The mechanism for the formation of amphiphilic core-shell particles in water is elucidated via a kinetic study of semi-batch polymerization of methyl methacrylate (MMA) grafted from polyethylenimine (PEI) initiated with tert-butyl hydroperoxide in an emulsion polymerization. The monomer conversion, the polymerization kinetics, the particle size, the particle number density, the poly(methyl methacrylate) (PMMA) core diameter, the percentage of unbound PEI, and the grafting efficiency of PMMA were determined at various times during the polymerization. The particle number density and the percentage of unbound PEI were almost independent of the controllable variables. The particle sizes and the core diameters increased with each consecutive batch of monomer addition, while the grafting efficiency of PMMA decreased. These data supported the hypothesis that the PEI- g-PMMA graft copolymers were formed early in the polymerization and later self-assembled to a new phase, micellar microdomains. These microdomains act as loci for subsequent MMA polymerization as the monomer is fed into the reaction, without subsequent formation of new particles. The size of the resulting highly uniform core-shell particles (99-147 nm) can be controlled by choosing the amount of monomer charged. Thus, this polymerization method is viable for a large scale production of core-shell particles with high solids content.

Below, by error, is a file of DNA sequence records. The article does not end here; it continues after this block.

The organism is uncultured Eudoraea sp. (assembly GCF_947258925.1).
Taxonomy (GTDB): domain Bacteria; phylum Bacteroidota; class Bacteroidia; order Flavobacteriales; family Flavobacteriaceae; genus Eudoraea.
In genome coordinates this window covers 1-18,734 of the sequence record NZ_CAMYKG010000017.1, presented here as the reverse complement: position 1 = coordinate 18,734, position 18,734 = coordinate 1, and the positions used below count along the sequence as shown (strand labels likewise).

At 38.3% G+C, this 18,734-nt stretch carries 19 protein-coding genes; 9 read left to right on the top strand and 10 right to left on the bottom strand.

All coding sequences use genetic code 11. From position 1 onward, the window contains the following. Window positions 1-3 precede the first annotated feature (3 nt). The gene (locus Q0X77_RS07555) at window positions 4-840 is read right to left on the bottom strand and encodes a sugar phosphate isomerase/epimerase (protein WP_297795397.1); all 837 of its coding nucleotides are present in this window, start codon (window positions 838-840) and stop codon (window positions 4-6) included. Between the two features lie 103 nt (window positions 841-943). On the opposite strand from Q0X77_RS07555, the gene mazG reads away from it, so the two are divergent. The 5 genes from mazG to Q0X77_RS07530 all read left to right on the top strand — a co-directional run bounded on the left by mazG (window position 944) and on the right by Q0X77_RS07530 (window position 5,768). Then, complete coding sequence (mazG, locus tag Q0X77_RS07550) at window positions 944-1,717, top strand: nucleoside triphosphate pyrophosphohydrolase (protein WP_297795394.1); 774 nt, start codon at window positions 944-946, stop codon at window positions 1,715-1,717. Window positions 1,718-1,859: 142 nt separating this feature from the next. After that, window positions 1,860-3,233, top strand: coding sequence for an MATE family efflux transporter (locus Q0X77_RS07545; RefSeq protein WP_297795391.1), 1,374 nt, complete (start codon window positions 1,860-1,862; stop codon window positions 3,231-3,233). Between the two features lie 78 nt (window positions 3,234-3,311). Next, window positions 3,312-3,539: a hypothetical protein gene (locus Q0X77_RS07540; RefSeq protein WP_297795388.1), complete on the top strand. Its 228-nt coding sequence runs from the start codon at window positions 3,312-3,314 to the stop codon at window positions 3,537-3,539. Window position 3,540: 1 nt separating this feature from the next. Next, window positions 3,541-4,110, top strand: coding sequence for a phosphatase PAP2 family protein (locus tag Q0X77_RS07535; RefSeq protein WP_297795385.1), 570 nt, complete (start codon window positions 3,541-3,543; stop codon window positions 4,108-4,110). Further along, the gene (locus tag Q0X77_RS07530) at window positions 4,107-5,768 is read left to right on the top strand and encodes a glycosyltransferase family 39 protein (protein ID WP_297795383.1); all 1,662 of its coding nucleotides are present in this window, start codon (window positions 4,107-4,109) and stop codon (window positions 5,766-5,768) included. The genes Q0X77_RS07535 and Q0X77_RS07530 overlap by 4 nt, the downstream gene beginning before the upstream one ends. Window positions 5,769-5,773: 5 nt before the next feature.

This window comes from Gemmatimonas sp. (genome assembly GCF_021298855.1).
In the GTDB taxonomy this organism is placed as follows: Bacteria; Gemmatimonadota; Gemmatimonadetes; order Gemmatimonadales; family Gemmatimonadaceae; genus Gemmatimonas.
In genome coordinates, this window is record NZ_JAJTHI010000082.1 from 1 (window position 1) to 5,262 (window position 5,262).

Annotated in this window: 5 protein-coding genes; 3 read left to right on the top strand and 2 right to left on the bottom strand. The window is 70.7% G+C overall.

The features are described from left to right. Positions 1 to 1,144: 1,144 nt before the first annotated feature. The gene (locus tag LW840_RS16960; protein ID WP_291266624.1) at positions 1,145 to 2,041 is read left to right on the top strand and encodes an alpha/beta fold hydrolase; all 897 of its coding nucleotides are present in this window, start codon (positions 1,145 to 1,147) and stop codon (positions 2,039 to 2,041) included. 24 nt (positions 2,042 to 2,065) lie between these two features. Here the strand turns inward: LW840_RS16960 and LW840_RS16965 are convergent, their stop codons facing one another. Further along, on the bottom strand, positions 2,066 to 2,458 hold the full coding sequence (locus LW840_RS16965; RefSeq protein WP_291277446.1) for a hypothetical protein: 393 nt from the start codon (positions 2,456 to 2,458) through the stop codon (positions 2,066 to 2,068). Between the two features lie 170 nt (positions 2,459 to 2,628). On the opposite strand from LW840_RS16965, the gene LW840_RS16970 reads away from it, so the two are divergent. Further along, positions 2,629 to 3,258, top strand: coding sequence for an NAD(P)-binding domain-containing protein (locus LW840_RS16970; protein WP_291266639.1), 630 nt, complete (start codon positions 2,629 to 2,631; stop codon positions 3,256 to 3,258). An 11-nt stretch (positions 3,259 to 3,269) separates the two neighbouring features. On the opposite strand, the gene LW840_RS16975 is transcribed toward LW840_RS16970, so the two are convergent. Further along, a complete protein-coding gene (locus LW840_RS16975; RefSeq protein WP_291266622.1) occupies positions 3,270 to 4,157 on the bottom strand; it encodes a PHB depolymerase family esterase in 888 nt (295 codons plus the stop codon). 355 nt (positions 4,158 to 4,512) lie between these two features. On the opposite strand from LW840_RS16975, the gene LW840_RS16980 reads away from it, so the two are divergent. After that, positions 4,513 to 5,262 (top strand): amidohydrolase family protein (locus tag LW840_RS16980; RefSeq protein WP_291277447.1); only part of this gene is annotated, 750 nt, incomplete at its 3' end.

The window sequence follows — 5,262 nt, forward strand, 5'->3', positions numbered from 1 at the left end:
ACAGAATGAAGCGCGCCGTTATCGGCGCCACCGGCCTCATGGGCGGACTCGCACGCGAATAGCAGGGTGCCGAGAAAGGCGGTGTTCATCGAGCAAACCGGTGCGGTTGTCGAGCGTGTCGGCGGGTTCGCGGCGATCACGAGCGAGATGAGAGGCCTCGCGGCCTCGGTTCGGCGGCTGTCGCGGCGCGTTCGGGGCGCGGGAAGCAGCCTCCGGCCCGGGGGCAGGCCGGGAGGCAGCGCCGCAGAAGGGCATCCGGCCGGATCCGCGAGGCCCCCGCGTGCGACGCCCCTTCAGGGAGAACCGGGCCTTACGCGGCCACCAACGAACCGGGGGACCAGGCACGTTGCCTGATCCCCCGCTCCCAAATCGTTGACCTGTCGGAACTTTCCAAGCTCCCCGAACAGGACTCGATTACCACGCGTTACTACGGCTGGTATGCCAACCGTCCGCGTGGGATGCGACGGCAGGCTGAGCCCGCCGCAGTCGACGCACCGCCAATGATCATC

- Amphiphilic core-shell particles
- Graft polymerization
ASJC Scopus subject areas
- Organic Chemistry
- Polymers and Plastics